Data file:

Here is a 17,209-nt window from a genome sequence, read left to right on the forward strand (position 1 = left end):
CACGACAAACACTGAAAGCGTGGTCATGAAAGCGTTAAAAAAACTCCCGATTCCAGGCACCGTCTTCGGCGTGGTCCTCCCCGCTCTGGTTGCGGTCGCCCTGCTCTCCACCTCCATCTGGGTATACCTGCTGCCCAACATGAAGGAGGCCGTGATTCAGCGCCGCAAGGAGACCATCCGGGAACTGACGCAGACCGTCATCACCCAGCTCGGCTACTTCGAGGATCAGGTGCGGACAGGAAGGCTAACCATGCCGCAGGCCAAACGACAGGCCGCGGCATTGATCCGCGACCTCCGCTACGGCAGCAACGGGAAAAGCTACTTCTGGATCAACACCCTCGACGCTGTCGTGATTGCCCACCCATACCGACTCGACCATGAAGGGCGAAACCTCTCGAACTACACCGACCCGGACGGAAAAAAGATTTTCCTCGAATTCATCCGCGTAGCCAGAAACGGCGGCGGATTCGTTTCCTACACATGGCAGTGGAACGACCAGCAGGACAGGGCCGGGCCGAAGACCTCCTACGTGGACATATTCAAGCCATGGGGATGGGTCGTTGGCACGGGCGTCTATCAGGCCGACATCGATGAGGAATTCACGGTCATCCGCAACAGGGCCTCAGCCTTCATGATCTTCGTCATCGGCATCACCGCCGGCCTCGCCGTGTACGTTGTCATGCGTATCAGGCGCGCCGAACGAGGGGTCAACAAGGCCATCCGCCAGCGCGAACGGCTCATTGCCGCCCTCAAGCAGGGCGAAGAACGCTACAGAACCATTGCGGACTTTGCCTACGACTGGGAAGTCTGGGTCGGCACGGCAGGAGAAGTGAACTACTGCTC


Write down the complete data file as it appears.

Here is a 17,209-nt window from a genome sequence, read left to right on the forward strand (position 1 = left end):
CACGACAAACACTGAAAGCGTGGTCATGAAAGCGTTAAAAAAACTCCCGATTCCAGGCACCGTCTTCGGCGTGGTCCTCCCCGCTCTGGTTGCGGTCGCCCTGCTCTCCACCTCCATCTGGGTATACCTGCTGCCCAACATGAAGGAGGCCGTGATTCAGCGCCGCAAGGAGACCATCCGGGAACTGACGCAGACCGTCATCACCCAGCTCGGCTACTTCGAGGATCAGGTGCGGACAGGAAGGCTAACCATGCCGCAGGCCAAACGACAGGCCGCGGCATTGATCCGCGACCTCCGCTACGGCAGCAACGGGAAAAGCTACTTCTGGATCAACACCCTCGACGCTGTCGTGATTGCCCACCCATACCGACTCGACCATGAAGGGCGAAACCTCTCGAACTACACCGACCCGGACGGAAAAAAGATTTTCCTCGAATTCATCCGCGTAGCCAGAAACGGCGGCGGATTCGTTTCCTACACATGGCAGTGGAACGACCAGCAGGACAGGGCCGGGCCGAAGACCTCCTACGTGGACATATTCAAGCCATGGGGATGGGTCGTTGGCACGGGCGTCTATCAGGCCGACATCGATGAGGAATTCACGGTCATCCGCAACAGGGCCTCAGCCTTCATGATCTTCGTCATCGGCATCACCGCCGGCCTCGCCGTGTACGTTGTCATGCGTATCAGGCGCGCCGAACGAGGGGTCAACAAGGCCATCCGCCAGCGCGAACGGCTCATTGCCGCCCTCAAGCAGGGCGAAGAACGCTACAGAACCATTGCGGACTTTGCCTACGACTGGGAAGTCTGGGTCGGCACGGCAGGAGAAGTGAACTACTGCTC